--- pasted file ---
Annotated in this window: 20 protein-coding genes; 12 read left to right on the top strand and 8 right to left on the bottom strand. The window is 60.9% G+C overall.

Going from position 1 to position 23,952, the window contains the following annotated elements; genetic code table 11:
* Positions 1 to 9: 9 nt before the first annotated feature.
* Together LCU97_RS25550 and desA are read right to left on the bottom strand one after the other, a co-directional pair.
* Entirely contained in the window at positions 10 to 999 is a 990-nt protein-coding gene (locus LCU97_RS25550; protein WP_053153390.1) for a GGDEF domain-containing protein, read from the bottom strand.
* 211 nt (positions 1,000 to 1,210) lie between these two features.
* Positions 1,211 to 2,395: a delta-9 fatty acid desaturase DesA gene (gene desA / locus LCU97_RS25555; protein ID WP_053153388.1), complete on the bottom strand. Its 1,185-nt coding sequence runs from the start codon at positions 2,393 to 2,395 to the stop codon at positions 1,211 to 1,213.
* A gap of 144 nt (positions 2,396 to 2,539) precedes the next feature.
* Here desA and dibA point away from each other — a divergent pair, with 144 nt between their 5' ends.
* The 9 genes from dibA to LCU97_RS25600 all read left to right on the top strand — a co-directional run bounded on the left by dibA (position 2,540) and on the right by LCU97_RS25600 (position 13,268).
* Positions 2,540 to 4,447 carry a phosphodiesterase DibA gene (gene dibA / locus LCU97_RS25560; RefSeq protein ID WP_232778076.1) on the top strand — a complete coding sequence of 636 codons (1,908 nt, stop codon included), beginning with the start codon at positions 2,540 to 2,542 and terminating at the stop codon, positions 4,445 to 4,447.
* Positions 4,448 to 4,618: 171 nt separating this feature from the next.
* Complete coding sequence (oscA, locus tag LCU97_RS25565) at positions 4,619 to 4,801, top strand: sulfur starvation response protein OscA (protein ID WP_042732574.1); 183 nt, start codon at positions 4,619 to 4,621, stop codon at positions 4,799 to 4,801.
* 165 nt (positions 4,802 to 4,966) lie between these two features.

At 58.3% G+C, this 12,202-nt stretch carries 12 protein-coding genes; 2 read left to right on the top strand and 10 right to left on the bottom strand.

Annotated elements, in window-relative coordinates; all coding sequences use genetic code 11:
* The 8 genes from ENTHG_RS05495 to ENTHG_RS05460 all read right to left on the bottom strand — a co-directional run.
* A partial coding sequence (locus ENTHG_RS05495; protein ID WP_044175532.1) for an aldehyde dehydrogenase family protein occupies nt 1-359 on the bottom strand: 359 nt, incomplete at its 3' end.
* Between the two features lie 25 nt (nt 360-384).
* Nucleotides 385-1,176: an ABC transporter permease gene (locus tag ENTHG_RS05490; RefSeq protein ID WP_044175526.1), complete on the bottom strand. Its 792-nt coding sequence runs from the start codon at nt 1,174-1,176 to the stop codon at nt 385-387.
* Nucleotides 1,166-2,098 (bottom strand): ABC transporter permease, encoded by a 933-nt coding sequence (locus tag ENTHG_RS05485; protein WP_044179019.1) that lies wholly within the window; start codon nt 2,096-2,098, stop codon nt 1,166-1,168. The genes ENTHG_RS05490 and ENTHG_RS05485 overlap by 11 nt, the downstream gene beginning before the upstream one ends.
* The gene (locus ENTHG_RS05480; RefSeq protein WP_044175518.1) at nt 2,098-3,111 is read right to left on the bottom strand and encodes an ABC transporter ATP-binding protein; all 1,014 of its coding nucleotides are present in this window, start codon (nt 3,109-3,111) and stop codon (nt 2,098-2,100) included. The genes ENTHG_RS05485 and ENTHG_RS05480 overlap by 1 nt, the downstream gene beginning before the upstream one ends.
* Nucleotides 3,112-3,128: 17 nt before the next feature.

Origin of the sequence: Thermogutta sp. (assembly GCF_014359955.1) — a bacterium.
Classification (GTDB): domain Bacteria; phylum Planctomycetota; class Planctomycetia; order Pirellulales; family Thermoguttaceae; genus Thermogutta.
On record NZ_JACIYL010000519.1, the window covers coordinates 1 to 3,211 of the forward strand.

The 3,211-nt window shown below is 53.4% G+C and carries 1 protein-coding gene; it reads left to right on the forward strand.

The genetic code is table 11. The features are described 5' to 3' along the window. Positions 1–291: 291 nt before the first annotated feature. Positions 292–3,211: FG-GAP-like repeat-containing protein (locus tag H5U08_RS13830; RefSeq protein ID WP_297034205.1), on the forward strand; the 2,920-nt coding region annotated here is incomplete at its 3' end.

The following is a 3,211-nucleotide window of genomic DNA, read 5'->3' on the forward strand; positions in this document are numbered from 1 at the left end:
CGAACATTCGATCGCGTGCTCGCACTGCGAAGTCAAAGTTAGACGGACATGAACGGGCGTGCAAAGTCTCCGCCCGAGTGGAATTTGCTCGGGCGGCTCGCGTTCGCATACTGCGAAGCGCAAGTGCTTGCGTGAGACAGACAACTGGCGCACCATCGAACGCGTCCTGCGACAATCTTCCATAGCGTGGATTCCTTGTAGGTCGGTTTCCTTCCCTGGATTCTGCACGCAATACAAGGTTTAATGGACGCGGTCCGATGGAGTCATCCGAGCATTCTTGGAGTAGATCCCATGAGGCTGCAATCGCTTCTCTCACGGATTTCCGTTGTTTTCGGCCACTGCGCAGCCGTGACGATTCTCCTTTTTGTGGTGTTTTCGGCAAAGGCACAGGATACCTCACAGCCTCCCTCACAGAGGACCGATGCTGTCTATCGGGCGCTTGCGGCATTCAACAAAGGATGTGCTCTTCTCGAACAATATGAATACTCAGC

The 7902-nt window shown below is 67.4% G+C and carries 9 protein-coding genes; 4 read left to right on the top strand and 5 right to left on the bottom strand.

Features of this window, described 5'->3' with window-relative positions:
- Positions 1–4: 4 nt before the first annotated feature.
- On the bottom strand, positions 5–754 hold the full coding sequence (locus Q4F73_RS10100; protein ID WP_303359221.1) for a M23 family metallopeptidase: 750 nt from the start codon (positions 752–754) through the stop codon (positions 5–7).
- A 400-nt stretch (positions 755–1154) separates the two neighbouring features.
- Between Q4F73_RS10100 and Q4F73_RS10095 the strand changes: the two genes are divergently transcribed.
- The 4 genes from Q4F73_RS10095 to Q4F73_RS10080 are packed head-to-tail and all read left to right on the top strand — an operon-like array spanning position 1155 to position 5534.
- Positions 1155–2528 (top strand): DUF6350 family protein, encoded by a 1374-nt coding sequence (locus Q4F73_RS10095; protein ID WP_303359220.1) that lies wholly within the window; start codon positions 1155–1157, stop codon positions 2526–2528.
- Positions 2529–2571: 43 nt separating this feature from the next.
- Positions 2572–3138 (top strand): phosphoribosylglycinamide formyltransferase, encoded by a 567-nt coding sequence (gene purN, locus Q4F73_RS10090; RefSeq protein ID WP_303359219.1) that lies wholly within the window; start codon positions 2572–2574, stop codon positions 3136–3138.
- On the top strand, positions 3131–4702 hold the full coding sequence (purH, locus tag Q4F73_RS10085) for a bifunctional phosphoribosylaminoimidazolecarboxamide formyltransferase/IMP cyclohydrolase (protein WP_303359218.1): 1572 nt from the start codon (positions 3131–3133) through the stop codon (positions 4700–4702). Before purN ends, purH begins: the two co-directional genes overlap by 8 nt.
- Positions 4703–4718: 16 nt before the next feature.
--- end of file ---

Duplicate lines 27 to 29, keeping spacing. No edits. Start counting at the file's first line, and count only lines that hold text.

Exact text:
The 3,211-nt window shown below is 53.4% G+C and carries 1 protein-coding gene; it reads left to right on the forward strand.

The genetic code is table 11. The features are described 5' to 3' along the window. Positions 1–291: 291 nt before the first annotated feature. Positions 292–3,211: FG-GAP-like repeat-containing protein (locus tag H5U08_RS13830; RefSeq protein ID WP_297034205.1), on the forward strand; the 2,920-nt coding region annotated here is incomplete at its 3' end.

The following is a 3,211-nucleotide window of genomic DNA, read 5'->3' on the forward strand; positions in this document are numbered from 1 at the left end: